There is an impelling need for accurate tests to predict difficult intubation, as failure to achieve endotracheal intubation causes significant morbidity and mortality in anesthetic practice.
To calculate the validity of the different tests along with their combination and agreement when compared with endotracheal intubation in predicting difficult intubation.
Settings and Design:
Operation theaters, analytical study.
Materials and Methods:
Three hundred patients aged between 16 and 60 years of American society of anesthesiologist (ASA) physical status I and II, scheduled for elective surgical procedures requiring endotracheal intubation were studied during January-July 2012. Mallampati grade (MP), sternomental distance (SMD), thyromental distance (TMD), and Delilkan and Calder test were recorded for every patient. Endotracheal intubation was performed by an experienced anesthesiologist blinded to the measurements and recorded grading of intubation. Sensitivity, specificity, positive predictive value (PPV), negative predictive value (NPV), likelihood ratio (LR), odds ratio (OR), and kappa coefficient of tests individually and in combination were calculated.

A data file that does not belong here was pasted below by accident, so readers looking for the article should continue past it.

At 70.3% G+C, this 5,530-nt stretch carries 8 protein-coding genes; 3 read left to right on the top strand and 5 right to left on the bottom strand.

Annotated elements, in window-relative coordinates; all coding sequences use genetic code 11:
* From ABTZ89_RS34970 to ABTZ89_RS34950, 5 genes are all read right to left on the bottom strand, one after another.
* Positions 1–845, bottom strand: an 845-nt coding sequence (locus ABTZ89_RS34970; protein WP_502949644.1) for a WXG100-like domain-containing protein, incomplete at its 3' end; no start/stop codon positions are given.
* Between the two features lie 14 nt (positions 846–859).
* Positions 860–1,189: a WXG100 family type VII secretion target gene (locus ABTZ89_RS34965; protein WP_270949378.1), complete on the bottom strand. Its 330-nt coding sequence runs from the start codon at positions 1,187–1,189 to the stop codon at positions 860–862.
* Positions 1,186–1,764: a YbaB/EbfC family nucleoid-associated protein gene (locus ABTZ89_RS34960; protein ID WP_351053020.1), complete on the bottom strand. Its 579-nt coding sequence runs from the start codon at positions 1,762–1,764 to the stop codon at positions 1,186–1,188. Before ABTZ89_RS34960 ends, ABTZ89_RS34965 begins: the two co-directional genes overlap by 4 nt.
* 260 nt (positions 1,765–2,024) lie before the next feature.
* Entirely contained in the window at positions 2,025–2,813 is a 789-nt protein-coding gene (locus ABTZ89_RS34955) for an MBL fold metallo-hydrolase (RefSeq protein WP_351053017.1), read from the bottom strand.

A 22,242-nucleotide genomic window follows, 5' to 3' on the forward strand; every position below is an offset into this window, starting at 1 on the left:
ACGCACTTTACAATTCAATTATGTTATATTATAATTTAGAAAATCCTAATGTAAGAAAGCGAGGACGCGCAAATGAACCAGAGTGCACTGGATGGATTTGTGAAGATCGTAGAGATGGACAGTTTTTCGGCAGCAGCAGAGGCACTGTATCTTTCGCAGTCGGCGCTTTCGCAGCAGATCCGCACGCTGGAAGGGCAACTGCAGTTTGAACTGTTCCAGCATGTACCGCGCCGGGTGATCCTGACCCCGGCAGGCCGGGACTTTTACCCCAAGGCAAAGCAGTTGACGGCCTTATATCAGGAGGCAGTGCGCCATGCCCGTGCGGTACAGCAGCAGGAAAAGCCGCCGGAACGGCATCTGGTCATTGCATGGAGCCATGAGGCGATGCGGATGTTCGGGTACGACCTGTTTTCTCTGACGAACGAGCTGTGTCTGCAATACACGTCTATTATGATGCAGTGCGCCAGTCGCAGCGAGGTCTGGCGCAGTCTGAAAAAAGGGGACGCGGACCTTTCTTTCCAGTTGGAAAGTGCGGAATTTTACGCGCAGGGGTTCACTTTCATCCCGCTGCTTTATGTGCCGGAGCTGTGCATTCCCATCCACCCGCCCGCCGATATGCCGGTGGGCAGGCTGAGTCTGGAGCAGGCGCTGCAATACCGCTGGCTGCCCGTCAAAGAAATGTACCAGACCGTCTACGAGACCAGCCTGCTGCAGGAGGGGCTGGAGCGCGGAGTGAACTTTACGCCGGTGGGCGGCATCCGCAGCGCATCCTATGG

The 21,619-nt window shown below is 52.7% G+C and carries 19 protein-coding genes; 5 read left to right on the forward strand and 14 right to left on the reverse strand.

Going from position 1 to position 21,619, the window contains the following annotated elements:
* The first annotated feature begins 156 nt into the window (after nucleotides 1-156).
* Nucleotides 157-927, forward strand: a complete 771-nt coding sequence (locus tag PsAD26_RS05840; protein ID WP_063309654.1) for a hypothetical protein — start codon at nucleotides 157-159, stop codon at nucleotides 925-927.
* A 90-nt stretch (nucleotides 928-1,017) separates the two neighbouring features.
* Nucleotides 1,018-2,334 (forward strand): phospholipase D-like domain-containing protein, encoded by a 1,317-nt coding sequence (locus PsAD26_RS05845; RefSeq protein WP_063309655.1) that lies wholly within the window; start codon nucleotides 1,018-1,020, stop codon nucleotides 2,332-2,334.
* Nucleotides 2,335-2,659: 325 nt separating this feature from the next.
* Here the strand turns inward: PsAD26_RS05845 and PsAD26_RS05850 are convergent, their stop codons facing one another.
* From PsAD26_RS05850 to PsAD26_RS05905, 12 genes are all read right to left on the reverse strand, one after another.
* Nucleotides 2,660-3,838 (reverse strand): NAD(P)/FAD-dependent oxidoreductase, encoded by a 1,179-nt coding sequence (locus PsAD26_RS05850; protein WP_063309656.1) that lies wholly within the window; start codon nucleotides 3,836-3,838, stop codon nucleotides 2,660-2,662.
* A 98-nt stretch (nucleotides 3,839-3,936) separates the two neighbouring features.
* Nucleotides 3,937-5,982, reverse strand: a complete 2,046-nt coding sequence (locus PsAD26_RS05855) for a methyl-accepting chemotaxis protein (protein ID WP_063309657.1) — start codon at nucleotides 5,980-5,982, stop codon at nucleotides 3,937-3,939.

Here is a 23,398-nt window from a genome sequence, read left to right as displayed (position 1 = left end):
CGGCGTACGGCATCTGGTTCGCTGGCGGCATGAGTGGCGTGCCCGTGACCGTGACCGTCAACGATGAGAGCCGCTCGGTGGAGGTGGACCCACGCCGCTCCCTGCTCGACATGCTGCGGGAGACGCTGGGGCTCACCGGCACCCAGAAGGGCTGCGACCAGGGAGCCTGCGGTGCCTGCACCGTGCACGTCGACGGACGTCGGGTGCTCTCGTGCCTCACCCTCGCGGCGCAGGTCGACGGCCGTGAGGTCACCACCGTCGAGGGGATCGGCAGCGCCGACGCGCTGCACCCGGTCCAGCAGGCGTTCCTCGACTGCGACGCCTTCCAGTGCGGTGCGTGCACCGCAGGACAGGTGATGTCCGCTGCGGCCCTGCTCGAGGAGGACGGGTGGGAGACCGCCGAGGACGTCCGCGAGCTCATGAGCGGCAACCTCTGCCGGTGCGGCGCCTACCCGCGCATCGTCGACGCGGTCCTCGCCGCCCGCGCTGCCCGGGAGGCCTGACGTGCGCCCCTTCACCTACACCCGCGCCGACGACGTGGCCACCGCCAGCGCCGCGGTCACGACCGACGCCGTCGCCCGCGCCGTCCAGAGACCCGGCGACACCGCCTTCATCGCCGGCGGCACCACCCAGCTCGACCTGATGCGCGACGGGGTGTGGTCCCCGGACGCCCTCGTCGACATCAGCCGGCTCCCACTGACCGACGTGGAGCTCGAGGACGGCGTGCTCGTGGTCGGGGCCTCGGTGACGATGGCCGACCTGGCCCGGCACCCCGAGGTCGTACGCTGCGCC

Statistical Analysis Used:
IBM SPSS software (version 16.0) and Epi-info software (version 3.2).
Difficult and failed intubation was 13.3% and 0.6%, respectively. Difficult intubation increased with age. TMD and Calder test showed highest sensitivity individually and Dellilkan's test showed least sensitivity. Among the combination of tests, MP with SMD and MP with Calder test had the highest sensitivity.
Among individual test TMD and Calder are better predictive tests in terms of sensitivity. Combination of tests increases the chance of prediction of difficult intubation.